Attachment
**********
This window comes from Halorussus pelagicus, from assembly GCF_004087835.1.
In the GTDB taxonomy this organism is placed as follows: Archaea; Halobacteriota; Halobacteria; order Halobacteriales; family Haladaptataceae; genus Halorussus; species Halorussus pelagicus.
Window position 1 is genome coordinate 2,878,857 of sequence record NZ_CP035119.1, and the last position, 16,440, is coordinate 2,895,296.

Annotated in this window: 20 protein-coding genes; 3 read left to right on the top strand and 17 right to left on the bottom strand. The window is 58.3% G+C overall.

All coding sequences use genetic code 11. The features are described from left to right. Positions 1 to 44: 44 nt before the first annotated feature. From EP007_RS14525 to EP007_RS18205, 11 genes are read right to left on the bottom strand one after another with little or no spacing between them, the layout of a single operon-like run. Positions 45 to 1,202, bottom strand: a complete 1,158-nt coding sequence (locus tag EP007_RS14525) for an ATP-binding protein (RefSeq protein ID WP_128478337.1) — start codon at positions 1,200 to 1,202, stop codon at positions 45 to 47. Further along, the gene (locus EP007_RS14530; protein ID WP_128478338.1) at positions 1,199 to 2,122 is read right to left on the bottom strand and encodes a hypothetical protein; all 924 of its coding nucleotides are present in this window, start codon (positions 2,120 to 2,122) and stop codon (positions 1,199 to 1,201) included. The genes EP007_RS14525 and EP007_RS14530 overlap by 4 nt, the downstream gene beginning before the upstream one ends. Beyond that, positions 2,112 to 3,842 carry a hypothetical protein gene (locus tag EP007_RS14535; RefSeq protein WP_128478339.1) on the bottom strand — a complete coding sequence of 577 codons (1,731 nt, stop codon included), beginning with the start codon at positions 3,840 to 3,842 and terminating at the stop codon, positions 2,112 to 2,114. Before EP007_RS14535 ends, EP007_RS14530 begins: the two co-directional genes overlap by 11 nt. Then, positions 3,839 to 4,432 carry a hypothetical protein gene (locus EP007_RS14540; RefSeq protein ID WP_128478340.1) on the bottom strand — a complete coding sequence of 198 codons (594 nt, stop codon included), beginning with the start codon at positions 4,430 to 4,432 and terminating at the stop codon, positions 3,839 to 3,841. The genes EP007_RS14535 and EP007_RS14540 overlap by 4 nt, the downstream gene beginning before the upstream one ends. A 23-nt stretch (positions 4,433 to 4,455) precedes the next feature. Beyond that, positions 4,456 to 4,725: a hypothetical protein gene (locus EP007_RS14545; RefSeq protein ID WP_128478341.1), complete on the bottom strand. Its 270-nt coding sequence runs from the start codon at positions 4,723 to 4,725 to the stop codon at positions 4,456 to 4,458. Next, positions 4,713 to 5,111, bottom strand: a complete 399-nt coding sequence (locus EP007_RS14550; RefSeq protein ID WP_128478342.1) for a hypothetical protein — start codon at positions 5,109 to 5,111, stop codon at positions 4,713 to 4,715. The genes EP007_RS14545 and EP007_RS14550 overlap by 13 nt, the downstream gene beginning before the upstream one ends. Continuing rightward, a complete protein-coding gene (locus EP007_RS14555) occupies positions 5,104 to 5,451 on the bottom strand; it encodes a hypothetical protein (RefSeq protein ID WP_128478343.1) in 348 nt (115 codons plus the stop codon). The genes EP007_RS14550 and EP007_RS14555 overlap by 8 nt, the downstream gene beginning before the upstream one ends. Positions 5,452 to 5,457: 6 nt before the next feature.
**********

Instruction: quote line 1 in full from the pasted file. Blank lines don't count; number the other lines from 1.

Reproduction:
This window comes from Halorussus pelagicus, from assembly GCF_004087835.1.